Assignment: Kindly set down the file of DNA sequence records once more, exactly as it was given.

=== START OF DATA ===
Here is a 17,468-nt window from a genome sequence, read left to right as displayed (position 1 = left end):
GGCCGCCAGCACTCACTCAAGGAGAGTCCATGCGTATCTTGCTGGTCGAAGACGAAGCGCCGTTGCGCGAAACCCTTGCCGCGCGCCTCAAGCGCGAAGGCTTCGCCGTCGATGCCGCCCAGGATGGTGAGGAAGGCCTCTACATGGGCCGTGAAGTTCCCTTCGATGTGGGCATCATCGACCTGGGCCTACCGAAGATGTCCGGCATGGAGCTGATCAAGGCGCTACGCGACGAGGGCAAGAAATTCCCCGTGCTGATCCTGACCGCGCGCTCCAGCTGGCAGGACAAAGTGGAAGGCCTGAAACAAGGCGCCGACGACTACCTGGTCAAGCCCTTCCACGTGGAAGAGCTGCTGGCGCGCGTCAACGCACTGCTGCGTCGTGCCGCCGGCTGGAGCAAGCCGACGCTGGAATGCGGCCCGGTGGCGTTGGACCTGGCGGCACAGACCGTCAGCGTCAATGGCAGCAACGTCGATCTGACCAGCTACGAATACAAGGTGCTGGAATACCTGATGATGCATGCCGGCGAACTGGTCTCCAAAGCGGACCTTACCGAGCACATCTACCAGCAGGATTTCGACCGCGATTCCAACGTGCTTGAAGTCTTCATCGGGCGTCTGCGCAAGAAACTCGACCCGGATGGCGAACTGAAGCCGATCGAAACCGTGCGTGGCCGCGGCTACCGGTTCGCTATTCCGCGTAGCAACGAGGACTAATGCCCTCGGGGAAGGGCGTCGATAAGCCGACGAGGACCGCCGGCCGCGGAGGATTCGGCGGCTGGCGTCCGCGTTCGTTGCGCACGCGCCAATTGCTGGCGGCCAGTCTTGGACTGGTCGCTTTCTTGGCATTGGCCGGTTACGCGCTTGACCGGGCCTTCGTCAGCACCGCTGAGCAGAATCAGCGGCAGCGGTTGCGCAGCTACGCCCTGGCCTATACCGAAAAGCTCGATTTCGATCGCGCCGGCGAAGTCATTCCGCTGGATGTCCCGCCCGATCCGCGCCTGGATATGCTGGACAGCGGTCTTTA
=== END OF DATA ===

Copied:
Here is a 17,468-nt window from a genome sequence, read left to right as displayed (position 1 = left end):
GGCCGCCAGCACTCACTCAAGGAGAGTCCATGCGTATCTTGCTGGTCGAAGACGAAGCGCCGTTGCGCGAAACCCTTGCCGCGCGCCTCAAGCGCGAAGGCTTCGCCGTCGATGCCGCCCAGGATGGTGAGGAAGGCCTCTACATGGGCCGTGAAGTTCCCTTCGATGTGGGCATCATCGACCTGGGCCTACCGAAGATGTCCGGCATGGAGCTGATCAAGGCGCTACGCGACGAGGGCAAGAAATTCCCCGTGCTGATCCTGACCGCGCGCTCCAGCTGGCAGGACAAAGTGGAAGGCCTGAAACAAGGCGCCGACGACTACCTGGTCAAGCCCTTCCACGTGGAAGAGCTGCTGGCGCGCGTCAACGCACTGCTGCGTCGTGCCGCCGGCTGGAGCAAGCCGACGCTGGAATGCGGCCCGGTGGCGTTGGACCTGGCGGCACAGACCGTCAGCGTCAATGGCAGCAACGTCGATCTGACCAGCTACGAATACAAGGTGCTGGAATACCTGATGATGCATGCCGGCGAACTGGTCTCCAAAGCGGACCTTACCGAGCACATCTACCAGCAGGATTTCGACCGCGATTCCAACGTGCTTGAAGTCTTCATCGGGCGTCTGCGCAAGAAACTCGACCCGGATGGCGAACTGAAGCCGATCGAAACCGTGCGTGGCCGCGGCTACCGGTTCGCTATTCCGCGTAGCAACGAGGACTAATGCCCTCGGGGAAGGGCGTCGATAAGCCGACGAGGACCGCCGGCCGCGGAGGATTCGGCGGCTGGCGTCCGCGTTCGTTGCGCACGCGCCAATTGCTGGCGGCCAGTCTTGGACTGGTCGCTTTCTTGGCATTGGCCGGTTACGCGCTTGACCGGGCCTTCGTCAGCACCGCTGAGCAGAATCAGCGGCAGCGGTTGCGCAGCTACGCCCTGGCCTATACCGAAAAGCTCGATTTCGATCGCGCCGGCGAAGTCATTCCGCTGGATGTCCCGCCCGATCCGCGCCTGGATATGCTGGACAGCGGTCTTTA